Whenever you absolutely need to sleep -- especially when well-rested-ness is a necessity to the task need to complete the following day-- it is a scientific fact that you will not be able to.
It probably wasn’t science actually, and most definitely it was anxiety or excitement or any number of other emotions. Or wait, weren’t emotions also science? Like brain chemicals and stuff? Kirishima Eijirou didn’t know, and he didn’t care. Science had never been his best subject.
Basically, he was awake when he should have been asleep. He was graduating tomorrow (well, they all were) and he was feeling...mixed. He was excited, obviously, since everyone gets excited at the prospect of not being in high school anymore, even at UA. But Eijirou was also sad to leave his friends behind and a little scared to become a sidekick full time, and eventually, a pro-hero.
These were dangerous times they were living in. But no, he was supposed to be asleep, not thinking about the prospect of dying young. Yikes, his mind.
Graduation, though. That was something. He hadn’t actually thought that he’d make it this far. He’d worked hard over the last three years, but for some reason he hadn’t fully realized that it would pay off in the end. And now he was left with a deep feeling of uncertainty.
He’d always wanted to be a hero, but it was the idea that he would have to leave his friends behind that had been bothering him all day and halfway into the night. He was used to living with these people, and they were part of his life! The day after tomorrow they’d be scattered across the country (and a few in America!).They’d been through so much together. Eijirou was going to miss them more than anything.
Most of all, he was going to miss Bakugou Katsuki, the single greatest and most unlikely friend he’d ever had and probably would ever have. Eijirou could only hope that they’d keep in touch, but Bakugou didn’t seem like the type. The two of them weren’t working anywhere close to each other, Eijirou at Fat Gum’s and Bakugou at Best Jeanist’s (yeah that one had surprised Eijirou for sure). They’d be working constantly, that was a fact of this career path they’d both chosen, and it would suck just a little that they’d never get to hang out. Okay, maybe it would suck considerably more than a little. A lot. Or as Bakugou would probably say, “a fuckton.”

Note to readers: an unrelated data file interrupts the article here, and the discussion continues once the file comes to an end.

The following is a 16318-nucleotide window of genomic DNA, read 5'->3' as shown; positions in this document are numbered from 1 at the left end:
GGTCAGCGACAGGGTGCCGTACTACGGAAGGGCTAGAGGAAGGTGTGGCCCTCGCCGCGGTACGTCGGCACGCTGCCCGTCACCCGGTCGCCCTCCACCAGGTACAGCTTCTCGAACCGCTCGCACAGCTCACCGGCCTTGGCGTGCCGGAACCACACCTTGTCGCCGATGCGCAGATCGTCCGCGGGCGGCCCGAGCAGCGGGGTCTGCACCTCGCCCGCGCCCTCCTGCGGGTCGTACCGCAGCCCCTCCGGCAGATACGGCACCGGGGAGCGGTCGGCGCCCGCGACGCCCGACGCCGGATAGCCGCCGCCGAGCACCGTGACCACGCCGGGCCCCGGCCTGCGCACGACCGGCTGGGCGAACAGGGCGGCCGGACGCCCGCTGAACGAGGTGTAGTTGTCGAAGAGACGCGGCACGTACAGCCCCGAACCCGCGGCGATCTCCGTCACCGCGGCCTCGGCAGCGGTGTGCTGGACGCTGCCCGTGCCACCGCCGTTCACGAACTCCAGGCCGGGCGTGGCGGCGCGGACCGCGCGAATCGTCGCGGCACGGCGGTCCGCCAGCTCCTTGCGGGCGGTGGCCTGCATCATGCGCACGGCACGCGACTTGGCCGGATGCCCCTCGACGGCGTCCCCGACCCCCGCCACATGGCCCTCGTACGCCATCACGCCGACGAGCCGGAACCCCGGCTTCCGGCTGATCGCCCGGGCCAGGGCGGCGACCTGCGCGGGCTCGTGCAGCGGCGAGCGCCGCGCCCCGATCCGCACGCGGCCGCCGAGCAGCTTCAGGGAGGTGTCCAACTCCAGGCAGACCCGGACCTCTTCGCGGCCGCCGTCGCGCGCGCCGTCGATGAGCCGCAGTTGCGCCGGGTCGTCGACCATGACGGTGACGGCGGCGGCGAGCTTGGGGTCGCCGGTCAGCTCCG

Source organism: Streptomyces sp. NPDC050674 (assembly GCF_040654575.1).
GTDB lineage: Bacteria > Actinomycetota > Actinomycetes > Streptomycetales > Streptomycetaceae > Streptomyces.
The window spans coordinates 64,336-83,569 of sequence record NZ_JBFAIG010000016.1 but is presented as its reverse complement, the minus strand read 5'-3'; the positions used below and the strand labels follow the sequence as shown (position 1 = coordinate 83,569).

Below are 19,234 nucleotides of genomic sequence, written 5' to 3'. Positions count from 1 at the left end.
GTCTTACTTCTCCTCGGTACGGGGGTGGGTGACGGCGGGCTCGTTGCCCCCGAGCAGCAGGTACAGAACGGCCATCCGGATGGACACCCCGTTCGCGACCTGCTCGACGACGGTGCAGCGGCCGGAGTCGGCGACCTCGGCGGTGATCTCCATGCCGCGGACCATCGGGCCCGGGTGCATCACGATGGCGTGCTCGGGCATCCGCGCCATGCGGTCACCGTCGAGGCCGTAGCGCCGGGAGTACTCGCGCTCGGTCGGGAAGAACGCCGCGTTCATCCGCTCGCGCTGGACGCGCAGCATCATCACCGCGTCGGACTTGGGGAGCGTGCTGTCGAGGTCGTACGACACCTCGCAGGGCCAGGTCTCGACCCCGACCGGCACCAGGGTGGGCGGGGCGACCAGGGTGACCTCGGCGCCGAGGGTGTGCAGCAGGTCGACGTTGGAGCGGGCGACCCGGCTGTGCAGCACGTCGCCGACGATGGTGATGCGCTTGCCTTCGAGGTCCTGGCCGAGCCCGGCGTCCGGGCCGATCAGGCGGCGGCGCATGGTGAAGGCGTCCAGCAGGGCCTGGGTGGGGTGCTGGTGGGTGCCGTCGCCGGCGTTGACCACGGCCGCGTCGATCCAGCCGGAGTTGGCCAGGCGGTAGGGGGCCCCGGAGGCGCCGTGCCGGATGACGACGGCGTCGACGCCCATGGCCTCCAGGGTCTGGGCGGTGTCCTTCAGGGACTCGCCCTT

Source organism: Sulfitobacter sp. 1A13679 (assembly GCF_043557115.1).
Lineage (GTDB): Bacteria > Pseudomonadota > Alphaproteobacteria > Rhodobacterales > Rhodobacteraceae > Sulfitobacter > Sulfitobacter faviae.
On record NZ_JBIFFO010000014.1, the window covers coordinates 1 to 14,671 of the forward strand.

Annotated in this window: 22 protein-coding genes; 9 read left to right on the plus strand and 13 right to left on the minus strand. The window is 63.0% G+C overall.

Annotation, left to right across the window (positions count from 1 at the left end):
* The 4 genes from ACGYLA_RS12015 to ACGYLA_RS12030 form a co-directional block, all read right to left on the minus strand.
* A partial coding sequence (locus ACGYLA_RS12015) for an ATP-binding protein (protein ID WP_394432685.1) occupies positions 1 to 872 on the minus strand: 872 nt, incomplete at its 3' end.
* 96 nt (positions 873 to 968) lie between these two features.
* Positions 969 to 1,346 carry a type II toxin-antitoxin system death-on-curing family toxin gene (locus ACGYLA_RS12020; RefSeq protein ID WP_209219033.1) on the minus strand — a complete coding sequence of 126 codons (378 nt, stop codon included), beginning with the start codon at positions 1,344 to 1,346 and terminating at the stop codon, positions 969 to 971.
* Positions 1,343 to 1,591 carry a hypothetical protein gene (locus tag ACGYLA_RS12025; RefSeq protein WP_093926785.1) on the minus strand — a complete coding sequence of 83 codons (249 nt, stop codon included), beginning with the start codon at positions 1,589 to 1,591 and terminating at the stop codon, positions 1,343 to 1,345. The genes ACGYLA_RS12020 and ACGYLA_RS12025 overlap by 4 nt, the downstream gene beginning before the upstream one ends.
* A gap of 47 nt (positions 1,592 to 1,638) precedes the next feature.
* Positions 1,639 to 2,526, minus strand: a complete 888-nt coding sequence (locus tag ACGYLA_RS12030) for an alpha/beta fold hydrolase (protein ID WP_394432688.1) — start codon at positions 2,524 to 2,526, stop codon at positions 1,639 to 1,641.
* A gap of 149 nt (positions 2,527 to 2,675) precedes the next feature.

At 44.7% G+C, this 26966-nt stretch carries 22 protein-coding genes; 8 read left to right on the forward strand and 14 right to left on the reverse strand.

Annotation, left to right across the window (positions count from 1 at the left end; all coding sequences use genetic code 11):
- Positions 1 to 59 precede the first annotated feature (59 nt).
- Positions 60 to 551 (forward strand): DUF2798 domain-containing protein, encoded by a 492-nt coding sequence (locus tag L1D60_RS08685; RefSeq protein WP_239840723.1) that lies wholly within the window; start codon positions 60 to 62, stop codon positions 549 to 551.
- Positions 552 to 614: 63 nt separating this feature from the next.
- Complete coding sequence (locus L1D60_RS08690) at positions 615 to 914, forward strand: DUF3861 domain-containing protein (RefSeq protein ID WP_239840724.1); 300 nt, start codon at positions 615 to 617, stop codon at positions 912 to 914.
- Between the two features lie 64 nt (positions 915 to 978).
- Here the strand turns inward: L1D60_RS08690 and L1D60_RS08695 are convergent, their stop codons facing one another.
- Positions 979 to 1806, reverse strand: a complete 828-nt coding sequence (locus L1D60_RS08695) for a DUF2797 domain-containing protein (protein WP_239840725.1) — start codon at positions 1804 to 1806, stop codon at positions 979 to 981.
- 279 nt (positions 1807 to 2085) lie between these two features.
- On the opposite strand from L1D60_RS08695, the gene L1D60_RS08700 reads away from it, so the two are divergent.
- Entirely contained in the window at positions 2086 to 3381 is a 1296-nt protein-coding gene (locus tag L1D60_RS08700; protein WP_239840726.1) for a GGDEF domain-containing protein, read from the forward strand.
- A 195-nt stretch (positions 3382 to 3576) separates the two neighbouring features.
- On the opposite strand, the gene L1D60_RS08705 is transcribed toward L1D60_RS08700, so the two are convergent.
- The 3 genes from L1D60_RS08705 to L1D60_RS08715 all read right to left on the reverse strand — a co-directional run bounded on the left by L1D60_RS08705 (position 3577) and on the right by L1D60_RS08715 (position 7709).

Bakugou really hadn’t been talking to him in the past week, and that worried Eijirou, since the last thing he wanted to do was go out on a bad note. He’d have to think of something to say at the graduation ceremony. Maybe the two of them could get lunch afterwards to clear things up? Or Eijirou could write a note or something? Probably not that last one; he wasn’t great with words. His vocabulary consisted of the words ‘manly,’ ‘bro,’ and ‘dude.’ That was it. Full stop.
On that self-deprecating note, Eijirou began to drift off to sleep. And that’s when another one of those things happened that proved to him that the universe simply did not want him to rest.
The sound of the door in the room next to him opening and shutting brought him back to full consciousness. Eijirou listened as Bakugou (and he knew it was Bakugou because of his footsteps--was that weird? Eijirou didn’t care.) walked down the hall towards the elevator. As expected, the soft ding of the elevator could be heard a moment later.
Eijirou didn’t know what his thought process was with this next part. He threw his comforter off, put on the nearest pair of shoes (predictably crocs), and (unpredictably) exited his room.
At this point, sleep was a scientific impossibility, so he might as well make an attempt to bother his friend.
When Eijirou got downstairs, he didn’t see the person he was looking for in the common room. He was about to give up, go back to his room, and try and fail to sleep for the next five hours, but then he spotted Bakugou sitting outside on a bench about twenty yards from the dorms.
Eijirou hadn’t even been aware that benches had been installed anywhere. He knew that that specific one hadn’t been there when he’d first arrived, he was sure of it. But he wasn’t about to get all introspective about the bench along with everything else.
He stepped out into the cool night air, wishing that he’d put on a sweatshirt, and began to walk across the grounds. Technically no one was allowed outside past ten, but obviously neither he nor Bakugou cared about that, at least not tonight.
Bakugou could see Eijirou coming towards him, Eijirou was sure of it, but their eyes didn’t meet once.